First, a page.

Transcribed by Pamela Wagler from: Biographical Review of Des Moines County, Iowa: Containing Biographical and Genealogical Sketches of Many of the Prominent Citizens of To-day and Also of the Past, Hobart Publishing Company, Chicago, 1905.


One of the progressive and active citizens of Des Moines county, who was born in Pleasant Grove township, on the farm where he now resides, over sixty-two years ago, is George Gallaher. He is a son of George and Lavina (Zion) Gallaher, his birth occurring May 10, 1842. His father was born in the State of Tennessee, came to Iowa in 1836, and located in Pleasant Grove township, Des Moines county, his farm of three hundred and twenty acres being one on which our subject now resides, and which he bought of the heirs, except the life interest of his mother. When he first obtained this place it was a vast wilderness, but he set about to clear it, and from time to time added one improvement after another as they were needed. The old frame house is still standing, but his son has erected a more modern two-story building. Mr. Gallaher was a very prosperous and progressive man of his day, meeting with much success in this business career. Besides his farming operations he also raised considerable stock. His death occurred April 11, 1842, and his remains were interred on the home place. He was one of the organizers and first members of the Cumberland Presbyterian church in this section of the country, and for some years the church services were held in his home.

The mother of our subject was born in Virginia, is eighty-five years old, and resides with her daughter Mary, who is the wife of John Ritchey, a farmer of Pleasant Grove township. She, too, is a charter member of the Cumberland Presbyterian church, and is the only one of the original members that is now living. She became the wife of Mr. Gallaher in Virginia when she was but sixteen years old, and became the mother of three children, two of whom are living; Benjamin, now deceased, was a wholesale grocer, and resided in Omaha, Nebr.; Amanda is the widow of A. C. De Lee, and also makes her home in Omaha; and George, the subject of this review.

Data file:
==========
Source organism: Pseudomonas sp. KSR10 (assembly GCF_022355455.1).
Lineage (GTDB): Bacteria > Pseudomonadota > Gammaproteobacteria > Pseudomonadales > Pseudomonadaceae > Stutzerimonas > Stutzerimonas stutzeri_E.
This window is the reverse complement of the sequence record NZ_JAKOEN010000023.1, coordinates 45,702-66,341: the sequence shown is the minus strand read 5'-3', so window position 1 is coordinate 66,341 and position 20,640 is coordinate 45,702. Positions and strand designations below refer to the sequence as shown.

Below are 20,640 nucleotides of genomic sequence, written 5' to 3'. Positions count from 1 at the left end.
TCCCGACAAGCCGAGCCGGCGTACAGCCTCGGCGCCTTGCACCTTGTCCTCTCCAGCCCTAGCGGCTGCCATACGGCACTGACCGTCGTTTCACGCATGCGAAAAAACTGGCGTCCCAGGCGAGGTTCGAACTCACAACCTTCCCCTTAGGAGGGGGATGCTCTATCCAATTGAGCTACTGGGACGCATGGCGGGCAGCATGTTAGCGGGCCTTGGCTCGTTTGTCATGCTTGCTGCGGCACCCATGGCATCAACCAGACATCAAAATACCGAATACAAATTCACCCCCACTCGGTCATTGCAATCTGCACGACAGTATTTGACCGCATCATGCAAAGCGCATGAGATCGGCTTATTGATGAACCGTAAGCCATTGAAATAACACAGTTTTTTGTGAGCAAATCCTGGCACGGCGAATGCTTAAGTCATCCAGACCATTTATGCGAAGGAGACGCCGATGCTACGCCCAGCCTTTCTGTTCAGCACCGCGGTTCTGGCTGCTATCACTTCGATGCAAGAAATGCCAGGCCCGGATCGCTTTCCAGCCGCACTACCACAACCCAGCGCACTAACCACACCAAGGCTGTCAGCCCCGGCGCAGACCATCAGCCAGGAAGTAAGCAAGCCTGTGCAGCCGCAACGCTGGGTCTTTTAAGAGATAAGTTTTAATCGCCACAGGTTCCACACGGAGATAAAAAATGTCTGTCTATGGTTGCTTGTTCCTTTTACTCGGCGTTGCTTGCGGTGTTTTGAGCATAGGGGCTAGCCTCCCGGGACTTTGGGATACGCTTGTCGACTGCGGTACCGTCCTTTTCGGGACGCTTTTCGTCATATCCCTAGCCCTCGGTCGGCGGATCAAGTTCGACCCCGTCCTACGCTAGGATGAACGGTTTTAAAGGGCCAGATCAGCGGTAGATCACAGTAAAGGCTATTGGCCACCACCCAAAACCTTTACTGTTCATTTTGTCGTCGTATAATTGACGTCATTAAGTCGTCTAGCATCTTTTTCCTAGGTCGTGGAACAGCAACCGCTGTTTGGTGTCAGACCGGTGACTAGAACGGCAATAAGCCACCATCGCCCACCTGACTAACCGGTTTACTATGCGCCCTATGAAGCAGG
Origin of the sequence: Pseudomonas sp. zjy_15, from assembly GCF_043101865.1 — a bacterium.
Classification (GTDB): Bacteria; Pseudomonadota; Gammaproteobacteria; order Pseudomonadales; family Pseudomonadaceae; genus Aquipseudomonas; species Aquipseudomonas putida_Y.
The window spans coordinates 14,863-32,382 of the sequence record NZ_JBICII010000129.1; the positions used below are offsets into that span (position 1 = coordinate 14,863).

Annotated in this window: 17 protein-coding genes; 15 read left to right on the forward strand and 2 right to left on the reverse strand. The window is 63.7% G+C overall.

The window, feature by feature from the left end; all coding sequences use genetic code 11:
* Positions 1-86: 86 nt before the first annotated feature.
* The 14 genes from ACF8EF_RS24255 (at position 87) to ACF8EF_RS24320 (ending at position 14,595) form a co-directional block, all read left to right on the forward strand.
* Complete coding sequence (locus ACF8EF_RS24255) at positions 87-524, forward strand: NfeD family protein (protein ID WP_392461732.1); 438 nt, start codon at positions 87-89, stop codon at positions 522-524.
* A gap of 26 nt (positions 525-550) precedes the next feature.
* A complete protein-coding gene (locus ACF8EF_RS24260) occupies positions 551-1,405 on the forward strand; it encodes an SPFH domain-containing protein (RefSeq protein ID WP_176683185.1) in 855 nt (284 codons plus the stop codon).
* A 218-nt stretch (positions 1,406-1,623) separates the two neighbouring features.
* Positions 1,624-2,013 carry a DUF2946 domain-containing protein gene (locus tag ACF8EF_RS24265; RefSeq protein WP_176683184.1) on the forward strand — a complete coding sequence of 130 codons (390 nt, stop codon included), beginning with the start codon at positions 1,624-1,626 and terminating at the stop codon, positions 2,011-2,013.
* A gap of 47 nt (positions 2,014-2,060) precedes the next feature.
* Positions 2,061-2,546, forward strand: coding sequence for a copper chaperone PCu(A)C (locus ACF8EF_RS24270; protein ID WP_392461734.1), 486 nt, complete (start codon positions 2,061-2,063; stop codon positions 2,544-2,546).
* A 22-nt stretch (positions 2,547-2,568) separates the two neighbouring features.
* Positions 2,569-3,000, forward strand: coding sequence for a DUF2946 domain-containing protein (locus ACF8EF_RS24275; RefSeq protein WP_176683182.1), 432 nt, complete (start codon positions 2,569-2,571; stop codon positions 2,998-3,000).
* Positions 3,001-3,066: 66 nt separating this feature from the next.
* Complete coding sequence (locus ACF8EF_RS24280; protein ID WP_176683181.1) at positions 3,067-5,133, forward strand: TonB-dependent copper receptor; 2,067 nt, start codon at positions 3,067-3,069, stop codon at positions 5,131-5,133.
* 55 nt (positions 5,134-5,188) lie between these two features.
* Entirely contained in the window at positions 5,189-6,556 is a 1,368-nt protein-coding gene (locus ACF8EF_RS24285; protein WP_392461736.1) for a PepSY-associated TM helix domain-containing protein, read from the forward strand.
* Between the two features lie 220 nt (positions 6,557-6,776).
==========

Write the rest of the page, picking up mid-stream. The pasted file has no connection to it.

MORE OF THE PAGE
Mr. Gallaher was a widower with the following four daughters when Miss Zion married him: Elizabeth, deceased, was the wife of David Brown, near New London; Sarah, also deceased was the wife of Edward Brown, of Hamburg, Iowa; Permelia is married to Isaac Fleenor, of Nebraska; and Harriet is the widow of Norvin Bridges, and lives in Riverside, Nebr. When our subject was ten years of age his mother married David L. Davis, of Pleasant Grove township, who was an early settler of this township, and died when he was about seventy-five years old. By this union five children were born, four of whom are living: David T., of Missouri; Milton, of Nebraska; John, also of Nebraska; Mary, wife of John Ritchey, a farmer of Pleasant Grove township; and Sarah, who died when she was five years old.